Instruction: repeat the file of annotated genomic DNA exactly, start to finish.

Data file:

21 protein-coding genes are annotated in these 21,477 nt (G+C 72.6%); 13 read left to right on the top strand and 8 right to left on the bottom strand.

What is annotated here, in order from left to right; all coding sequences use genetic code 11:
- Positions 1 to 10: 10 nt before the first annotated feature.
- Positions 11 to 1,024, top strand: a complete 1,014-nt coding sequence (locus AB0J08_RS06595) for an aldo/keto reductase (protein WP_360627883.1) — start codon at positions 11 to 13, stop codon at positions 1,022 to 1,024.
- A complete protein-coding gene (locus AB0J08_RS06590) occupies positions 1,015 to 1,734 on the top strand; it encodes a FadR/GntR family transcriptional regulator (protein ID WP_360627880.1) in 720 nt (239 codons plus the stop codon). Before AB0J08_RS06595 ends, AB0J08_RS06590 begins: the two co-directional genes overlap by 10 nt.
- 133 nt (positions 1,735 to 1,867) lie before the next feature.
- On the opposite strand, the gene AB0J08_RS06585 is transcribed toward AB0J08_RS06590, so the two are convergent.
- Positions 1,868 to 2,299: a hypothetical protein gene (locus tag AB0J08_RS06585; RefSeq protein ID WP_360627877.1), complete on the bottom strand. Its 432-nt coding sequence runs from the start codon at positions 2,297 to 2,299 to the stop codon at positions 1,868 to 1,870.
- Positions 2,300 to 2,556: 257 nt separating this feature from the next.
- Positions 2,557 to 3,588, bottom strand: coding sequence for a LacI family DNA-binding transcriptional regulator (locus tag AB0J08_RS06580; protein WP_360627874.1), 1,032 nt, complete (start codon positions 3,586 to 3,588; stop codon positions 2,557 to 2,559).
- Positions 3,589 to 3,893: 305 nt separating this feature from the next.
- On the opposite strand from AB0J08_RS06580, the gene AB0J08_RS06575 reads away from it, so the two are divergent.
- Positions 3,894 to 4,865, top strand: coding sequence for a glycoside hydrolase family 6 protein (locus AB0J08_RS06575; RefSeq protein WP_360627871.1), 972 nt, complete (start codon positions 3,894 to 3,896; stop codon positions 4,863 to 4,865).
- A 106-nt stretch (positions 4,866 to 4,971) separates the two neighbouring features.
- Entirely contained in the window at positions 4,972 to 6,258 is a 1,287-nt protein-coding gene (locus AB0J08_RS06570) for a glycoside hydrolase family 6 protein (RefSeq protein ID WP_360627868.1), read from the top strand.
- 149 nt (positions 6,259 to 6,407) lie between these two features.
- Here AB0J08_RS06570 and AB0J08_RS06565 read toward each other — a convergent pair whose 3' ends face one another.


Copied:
21 protein-coding genes are annotated in these 21,477 nt (G+C 72.6%); 13 read left to right on the top strand and 8 right to left on the bottom strand.

What is annotated here, in order from left to right; all coding sequences use genetic code 11:
- Positions 1 to 10: 10 nt before the first annotated feature.
- Positions 11 to 1,024, top strand: a complete 1,014-nt coding sequence (locus AB0J08_RS06595) for an aldo/keto reductase (protein WP_360627883.1) — start codon at positions 11 to 13, stop codon at positions 1,022 to 1,024.
- A complete protein-coding gene (locus AB0J08_RS06590) occupies positions 1,015 to 1,734 on the top strand; it encodes a FadR/GntR family transcriptional regulator (protein ID WP_360627880.1) in 720 nt (239 codons plus the stop codon). Before AB0J08_RS06595 ends, AB0J08_RS06590 begins: the two co-directional genes overlap by 10 nt.
- 133 nt (positions 1,735 to 1,867) lie before the next feature.
- On the opposite strand, the gene AB0J08_RS06585 is transcribed toward AB0J08_RS06590, so the two are convergent.
- Positions 1,868 to 2,299: a hypothetical protein gene (locus tag AB0J08_RS06585; RefSeq protein ID WP_360627877.1), complete on the bottom strand. Its 432-nt coding sequence runs from the start codon at positions 2,297 to 2,299 to the stop codon at positions 1,868 to 1,870.
- Positions 2,300 to 2,556: 257 nt separating this feature from the next.
- Positions 2,557 to 3,588, bottom strand: coding sequence for a LacI family DNA-binding transcriptional regulator (locus tag AB0J08_RS06580; protein WP_360627874.1), 1,032 nt, complete (start codon positions 3,586 to 3,588; stop codon positions 2,557 to 2,559).
- Positions 3,589 to 3,893: 305 nt separating this feature from the next.
- On the opposite strand from AB0J08_RS06580, the gene AB0J08_RS06575 reads away from it, so the two are divergent.
- Positions 3,894 to 4,865, top strand: coding sequence for a glycoside hydrolase family 6 protein (locus AB0J08_RS06575; RefSeq protein WP_360627871.1), 972 nt, complete (start codon positions 3,894 to 3,896; stop codon positions 4,863 to 4,865).
- A 106-nt stretch (positions 4,866 to 4,971) separates the two neighbouring features.
- Entirely contained in the window at positions 4,972 to 6,258 is a 1,287-nt protein-coding gene (locus AB0J08_RS06570) for a glycoside hydrolase family 6 protein (RefSeq protein ID WP_360627868.1), read from the top strand.
- 149 nt (positions 6,259 to 6,407) lie between these two features.
- Here AB0J08_RS06570 and AB0J08_RS06565 read toward each other — a convergent pair whose 3' ends face one another.